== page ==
Grover Norquist's anti-tax pledge is becoming politically untenable. PHOTO: Reuters
The Great Republican Makeover continues in the wake of the 2012 election with something that was unthinkable two months ago: Grover Norquist’s anti-tax pledge is falling apart. Once a firmly ensconced amendment to the G.O.P. bible, Republican signers of Norquist’s pledge to not raise taxes are now publicly announcing that they will break it. Both Lindsey Graham (R-S.C.) and John McCain (R-Ariz) have said that they are open to limiting the amount of money that can be written off for charitable deductions, which would increase tax revenue and violate Norquist’s pledge. Senator Bob Corker (R-Tenn) told Charlie Rose that he is “not obligated to the pledge.”
Graham confessed his intention to be unfaithful to The Pledge to ABC’s George Stephanopoulos:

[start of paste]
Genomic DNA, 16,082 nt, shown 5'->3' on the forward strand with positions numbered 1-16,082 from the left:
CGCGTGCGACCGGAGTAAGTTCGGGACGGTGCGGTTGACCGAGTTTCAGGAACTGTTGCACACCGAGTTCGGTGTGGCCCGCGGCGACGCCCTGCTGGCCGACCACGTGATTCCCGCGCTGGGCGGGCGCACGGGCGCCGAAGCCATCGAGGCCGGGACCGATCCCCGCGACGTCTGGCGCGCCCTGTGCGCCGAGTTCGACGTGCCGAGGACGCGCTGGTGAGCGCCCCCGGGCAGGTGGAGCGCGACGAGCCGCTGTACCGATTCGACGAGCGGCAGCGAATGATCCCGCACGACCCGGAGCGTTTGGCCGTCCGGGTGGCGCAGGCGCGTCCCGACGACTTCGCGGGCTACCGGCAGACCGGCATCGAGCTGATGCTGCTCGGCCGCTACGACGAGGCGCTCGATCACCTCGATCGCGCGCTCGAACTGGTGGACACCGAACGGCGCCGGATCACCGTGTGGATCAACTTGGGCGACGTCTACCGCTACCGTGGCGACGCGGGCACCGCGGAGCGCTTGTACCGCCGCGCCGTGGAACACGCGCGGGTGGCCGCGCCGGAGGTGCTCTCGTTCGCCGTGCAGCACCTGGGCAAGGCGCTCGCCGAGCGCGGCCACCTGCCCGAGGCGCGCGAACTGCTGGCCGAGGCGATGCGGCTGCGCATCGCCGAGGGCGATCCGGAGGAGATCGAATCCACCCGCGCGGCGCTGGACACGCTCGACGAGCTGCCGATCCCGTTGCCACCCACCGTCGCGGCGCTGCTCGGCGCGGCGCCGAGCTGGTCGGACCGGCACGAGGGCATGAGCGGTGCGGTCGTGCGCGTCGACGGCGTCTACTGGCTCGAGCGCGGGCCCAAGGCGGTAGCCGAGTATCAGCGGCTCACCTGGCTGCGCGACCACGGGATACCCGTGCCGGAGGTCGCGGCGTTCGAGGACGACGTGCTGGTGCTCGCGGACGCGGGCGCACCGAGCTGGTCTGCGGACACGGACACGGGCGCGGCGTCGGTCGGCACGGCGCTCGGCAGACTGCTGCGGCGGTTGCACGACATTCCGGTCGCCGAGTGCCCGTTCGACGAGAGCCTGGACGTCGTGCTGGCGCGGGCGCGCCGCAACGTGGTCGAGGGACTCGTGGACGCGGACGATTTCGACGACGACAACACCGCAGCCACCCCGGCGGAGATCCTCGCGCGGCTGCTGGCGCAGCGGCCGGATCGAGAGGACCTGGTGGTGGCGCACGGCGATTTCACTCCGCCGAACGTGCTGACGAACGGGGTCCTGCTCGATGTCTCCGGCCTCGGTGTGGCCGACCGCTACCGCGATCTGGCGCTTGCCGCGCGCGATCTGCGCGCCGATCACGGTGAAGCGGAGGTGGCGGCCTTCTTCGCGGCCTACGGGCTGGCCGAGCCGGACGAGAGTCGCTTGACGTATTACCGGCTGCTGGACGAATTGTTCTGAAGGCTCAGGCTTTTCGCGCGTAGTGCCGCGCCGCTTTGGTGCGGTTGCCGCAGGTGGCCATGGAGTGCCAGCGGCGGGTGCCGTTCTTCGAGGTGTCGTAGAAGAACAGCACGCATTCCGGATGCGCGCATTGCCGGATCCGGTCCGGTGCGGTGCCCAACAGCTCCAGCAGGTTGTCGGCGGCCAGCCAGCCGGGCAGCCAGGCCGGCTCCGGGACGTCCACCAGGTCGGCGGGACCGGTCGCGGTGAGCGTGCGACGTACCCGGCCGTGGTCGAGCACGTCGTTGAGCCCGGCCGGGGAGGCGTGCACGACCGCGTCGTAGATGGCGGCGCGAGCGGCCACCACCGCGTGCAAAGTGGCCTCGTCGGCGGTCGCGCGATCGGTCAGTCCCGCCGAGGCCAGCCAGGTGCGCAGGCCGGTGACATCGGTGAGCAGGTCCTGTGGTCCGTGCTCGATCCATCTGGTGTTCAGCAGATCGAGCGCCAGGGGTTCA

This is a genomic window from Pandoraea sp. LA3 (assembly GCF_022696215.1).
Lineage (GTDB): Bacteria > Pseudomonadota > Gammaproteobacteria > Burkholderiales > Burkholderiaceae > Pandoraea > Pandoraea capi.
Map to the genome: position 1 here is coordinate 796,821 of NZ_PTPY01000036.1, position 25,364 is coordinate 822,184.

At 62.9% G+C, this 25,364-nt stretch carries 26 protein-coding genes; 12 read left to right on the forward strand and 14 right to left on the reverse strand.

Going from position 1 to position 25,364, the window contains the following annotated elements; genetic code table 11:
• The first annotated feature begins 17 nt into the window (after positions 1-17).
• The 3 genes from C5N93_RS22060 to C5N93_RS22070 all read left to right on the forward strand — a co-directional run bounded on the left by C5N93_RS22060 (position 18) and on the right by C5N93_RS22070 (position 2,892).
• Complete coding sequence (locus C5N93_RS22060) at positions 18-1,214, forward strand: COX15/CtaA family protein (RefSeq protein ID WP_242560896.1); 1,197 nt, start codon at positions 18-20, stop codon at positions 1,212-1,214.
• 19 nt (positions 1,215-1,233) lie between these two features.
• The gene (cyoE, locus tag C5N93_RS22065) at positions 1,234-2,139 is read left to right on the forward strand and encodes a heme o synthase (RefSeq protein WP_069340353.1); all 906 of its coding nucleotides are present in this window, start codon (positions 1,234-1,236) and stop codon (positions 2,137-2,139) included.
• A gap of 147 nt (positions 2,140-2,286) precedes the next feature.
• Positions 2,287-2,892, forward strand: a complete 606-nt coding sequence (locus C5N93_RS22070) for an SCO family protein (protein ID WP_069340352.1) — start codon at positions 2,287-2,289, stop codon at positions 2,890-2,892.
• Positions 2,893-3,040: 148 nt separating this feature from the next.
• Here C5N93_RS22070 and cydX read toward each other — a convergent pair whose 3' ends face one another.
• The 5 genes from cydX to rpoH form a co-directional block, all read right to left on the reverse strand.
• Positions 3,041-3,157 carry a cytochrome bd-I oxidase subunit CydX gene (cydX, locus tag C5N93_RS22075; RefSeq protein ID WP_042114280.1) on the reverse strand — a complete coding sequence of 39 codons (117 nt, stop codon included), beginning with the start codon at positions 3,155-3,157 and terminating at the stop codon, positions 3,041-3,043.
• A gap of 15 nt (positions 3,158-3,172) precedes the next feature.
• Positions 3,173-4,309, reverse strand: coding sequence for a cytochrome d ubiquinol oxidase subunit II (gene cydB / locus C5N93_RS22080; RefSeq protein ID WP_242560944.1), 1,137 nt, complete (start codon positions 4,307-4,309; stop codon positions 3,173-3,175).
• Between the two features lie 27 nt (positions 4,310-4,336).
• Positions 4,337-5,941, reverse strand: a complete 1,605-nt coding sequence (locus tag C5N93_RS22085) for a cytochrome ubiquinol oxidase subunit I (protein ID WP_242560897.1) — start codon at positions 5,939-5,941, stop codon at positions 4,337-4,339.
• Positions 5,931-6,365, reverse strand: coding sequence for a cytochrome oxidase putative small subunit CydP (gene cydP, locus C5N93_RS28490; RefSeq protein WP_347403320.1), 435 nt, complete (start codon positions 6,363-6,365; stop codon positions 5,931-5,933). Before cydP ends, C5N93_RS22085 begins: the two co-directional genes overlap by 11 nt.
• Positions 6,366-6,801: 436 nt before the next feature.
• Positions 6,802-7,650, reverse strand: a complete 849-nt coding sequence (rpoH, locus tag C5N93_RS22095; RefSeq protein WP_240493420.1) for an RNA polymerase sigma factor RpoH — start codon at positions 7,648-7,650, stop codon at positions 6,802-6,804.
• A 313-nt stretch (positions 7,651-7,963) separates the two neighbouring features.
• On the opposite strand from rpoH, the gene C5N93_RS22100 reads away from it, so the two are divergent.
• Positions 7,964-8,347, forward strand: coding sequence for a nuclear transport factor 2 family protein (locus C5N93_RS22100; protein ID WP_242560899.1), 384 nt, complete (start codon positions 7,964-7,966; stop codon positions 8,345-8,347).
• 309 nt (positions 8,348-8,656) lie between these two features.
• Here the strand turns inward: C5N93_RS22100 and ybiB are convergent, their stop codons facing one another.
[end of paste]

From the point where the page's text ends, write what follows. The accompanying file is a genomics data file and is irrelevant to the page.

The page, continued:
When you're $16 trillion in debt, the only pledge we should be making to each other is to avoid becoming Greece, and Republicans -- Republicans should put revenue on the table.
Norquist’s pledge is looking more and more like a fad that is being discarded, now that it is no longer politically helpful. It bound Republicans together around a common stance after their victories in 2010, but the clobbering at the hands of the Democrats has loosened their resolve around the Anti-tax pledge. Grover norquist grover norquist
As ABC's Amy Walter pointed out, the pledge is getting weaker in the Republican-controlled House as well: